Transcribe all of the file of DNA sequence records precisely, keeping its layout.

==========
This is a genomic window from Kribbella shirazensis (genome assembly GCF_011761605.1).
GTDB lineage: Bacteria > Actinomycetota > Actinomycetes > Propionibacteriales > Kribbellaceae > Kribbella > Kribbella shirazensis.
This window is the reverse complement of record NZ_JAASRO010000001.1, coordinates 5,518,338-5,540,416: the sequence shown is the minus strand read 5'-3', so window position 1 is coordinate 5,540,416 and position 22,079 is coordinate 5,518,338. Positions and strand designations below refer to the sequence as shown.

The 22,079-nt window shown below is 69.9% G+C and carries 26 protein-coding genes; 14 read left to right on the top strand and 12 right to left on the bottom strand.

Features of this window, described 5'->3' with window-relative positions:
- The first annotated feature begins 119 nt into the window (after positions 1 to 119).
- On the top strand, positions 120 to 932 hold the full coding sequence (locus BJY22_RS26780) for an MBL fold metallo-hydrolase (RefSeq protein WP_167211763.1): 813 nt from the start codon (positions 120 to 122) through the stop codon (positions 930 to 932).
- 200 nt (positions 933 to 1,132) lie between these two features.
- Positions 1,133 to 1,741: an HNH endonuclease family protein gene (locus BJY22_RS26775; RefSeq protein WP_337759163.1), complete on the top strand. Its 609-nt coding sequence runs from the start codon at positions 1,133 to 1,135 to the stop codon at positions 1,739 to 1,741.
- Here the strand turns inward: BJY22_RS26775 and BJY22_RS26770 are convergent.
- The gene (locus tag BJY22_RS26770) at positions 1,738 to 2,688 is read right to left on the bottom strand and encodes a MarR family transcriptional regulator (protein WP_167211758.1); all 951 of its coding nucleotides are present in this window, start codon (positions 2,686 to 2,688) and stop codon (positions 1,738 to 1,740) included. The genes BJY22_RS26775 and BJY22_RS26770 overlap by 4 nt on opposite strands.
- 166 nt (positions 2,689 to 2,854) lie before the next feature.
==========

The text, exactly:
This is a genomic window from Kribbella shirazensis (genome assembly GCF_011761605.1).
GTDB lineage: Bacteria > Actinomycetota > Actinomycetes > Propionibacteriales > Kribbellaceae > Kribbella > Kribbella shirazensis.
This window is the reverse complement of record NZ_JAASRO010000001.1, coordinates 5,518,338-5,540,416: the sequence shown is the minus strand read 5'-3', so window position 1 is coordinate 5,540,416 and position 22,079 is coordinate 5,518,338. Positions and strand designations below refer to the sequence as shown.

The 22,079-nt window shown below is 69.9% G+C and carries 26 protein-coding genes; 14 read left to right on the top strand and 12 right to left on the bottom strand.

Features of this window, described 5'->3' with window-relative positions:
- The first annotated feature begins 119 nt into the window (after positions 1 to 119).
- On the top strand, positions 120 to 932 hold the full coding sequence (locus BJY22_RS26780) for an MBL fold metallo-hydrolase (RefSeq protein WP_167211763.1): 813 nt from the start codon (positions 120 to 122) through the stop codon (positions 930 to 932).
- 200 nt (positions 933 to 1,132) lie between these two features.
- Positions 1,133 to 1,741: an HNH endonuclease family protein gene (locus BJY22_RS26775; RefSeq protein WP_337759163.1), complete on the top strand. Its 609-nt coding sequence runs from the start codon at positions 1,133 to 1,135 to the stop codon at positions 1,739 to 1,741.
- Here the strand turns inward: BJY22_RS26775 and BJY22_RS26770 are convergent.
- The gene (locus tag BJY22_RS26770) at positions 1,738 to 2,688 is read right to left on the bottom strand and encodes a MarR family transcriptional regulator (protein WP_167211758.1); all 951 of its coding nucleotides are present in this window, start codon (positions 2,686 to 2,688) and stop codon (positions 1,738 to 1,740) included. The genes BJY22_RS26775 and BJY22_RS26770 overlap by 4 nt on opposite strands.
- 166 nt (positions 2,689 to 2,854) lie before the next feature.